It's taken me years even to get to this point. Years of reluctance, over an apprehension that writing a Will might presage, or advance the date of my death. As most people die intestate, I assume this superstition is not uncommon as a reason for delay. It's not even a complicated Will to administer. I haven't huge amounts of money,property or investments, my executors will have a relatively straightforward task, disposing of my possessions and sorting out my meagre finances. There has been no substantial reason for my procrastination, other than procrastination itself.
I bought a 'Write Your Own Will' pack a couple of years ago, which then gathered dust on a shelf in a plastic square cut folder. On my solitary in May, I finally made the time to draft it. In the end it didn't take that long. The thing I pondered over most was not who would get what, that was actually the straightforward bit, but the content of my funeral service.
Whilst working in Cambridge Crematorium, I'd witnessed some highly impersonal services, rushed and perfunctory, often glaringly inappropriate. I know that the style of service, the choice of readings and music lies very much in the hands, if not the tastes, of your nearest and dearest e.g. an 88 year old Grandma's coffin can indeed enter the chapel to the raucous metal screech of Iron Maiden! I guess this has informed my intentions with regard to my own funeral service - to not leave nothing to chance and state exactly what I want.
Once I'd written out my Will, decided on music and readings, then I found myself feeling profoundly sad. Here was something, however much I might envisage it in my minds eye, plan or organise it to the minutest degree, I would never see or experience. I'd never hear what people said about me or the service. It was like I was devising this one last theatrical spectacular like some sort of parting gift, to evoke or say something about me, about who I thought I was, what I thought my life was about,expressing, or is it imposing my tastes, refinements or sensibilities on the world. This one concluding show is to sum it all up, and be performed without rehearsal. I can let go enough of it now, to accept that even these best laid plans may indeed very much go astray.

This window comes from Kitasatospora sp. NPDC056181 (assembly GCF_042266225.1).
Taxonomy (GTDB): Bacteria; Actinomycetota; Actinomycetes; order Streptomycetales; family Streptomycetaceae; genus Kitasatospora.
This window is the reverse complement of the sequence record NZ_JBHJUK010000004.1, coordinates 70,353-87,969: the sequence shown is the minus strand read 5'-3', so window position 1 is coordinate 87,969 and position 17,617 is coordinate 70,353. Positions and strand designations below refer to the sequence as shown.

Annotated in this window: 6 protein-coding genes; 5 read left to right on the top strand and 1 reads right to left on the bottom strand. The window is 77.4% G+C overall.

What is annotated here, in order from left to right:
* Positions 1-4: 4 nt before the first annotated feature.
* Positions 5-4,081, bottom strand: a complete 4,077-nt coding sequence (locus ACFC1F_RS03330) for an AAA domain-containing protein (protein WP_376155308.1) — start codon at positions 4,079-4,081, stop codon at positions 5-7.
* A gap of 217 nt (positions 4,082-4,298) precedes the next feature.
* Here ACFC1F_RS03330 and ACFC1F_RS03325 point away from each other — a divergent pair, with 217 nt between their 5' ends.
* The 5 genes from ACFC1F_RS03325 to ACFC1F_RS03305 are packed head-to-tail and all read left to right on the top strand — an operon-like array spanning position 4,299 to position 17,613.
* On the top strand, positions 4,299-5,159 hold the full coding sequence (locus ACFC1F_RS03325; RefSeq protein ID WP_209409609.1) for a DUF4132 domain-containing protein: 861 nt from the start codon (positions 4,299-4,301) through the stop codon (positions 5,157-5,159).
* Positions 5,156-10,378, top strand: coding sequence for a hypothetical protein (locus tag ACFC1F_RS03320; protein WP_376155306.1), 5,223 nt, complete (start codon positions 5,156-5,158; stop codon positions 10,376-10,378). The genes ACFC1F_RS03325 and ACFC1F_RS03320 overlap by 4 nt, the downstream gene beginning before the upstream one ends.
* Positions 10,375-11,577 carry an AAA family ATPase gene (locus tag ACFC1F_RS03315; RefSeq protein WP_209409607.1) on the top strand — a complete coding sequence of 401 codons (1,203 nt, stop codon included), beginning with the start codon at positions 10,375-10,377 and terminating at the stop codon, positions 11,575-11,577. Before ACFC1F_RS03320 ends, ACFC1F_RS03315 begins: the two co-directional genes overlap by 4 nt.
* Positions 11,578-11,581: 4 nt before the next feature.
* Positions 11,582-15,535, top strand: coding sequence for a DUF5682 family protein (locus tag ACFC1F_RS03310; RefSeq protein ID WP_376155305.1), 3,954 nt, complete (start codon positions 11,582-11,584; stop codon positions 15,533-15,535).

What people say about you at your funeral is out of your control. You hope they'll focus on the good bits, if there are good bits, and gloss over the darker stains on your carpet. Those eulogies are the final testament of the effect you've had on the people who'll survive you. Though even that effect will be brief, lasting only the lifetimes of your close friends, relatives and colleagues. Soon, who you were, what you were like, or what you did with your life, the sense of you as an individual will forever be fading towards complete forgetfulness. Nothing will survive of you for long. Your self possession, and your effect upon the world, becomes revealed as a collective collusion, if not delusion of grandeur.
What moved me most about planning my funeral service was my absence. It would be the one event concerning my life I would not be there to witness, one thing I was bound to miss. So, why was I so concerned about what happened after my death? Was I trying to ensure that in some way my life was not all in vain? For I have witnessed funeral services for people where no one turned up. Where no one alive cared enough to say goodbye, bar the funeral director, a vicar for hire, and if you were lucky a care home assistant who'd nursed you till your crumpled into death. Whilst it's ignoble and humbling, and what no one wants, it does happen. All we can hope is that we'll be too gaga to notice or care that much before we die. Through trying to control things beyond the grave, my ego is trying to fight off the idea that in the bigger picture my life was merely a blip and mattered for nought.
So, though I've written my Will out, in my neatest handwriting, I still have two things to do; confirm who my executors will be; and sign the dratted thing in front of two witnesses. That, I can see, might be worthy of some further procrastination, before I finally set the seal, and let go, of what I want to happen after I die.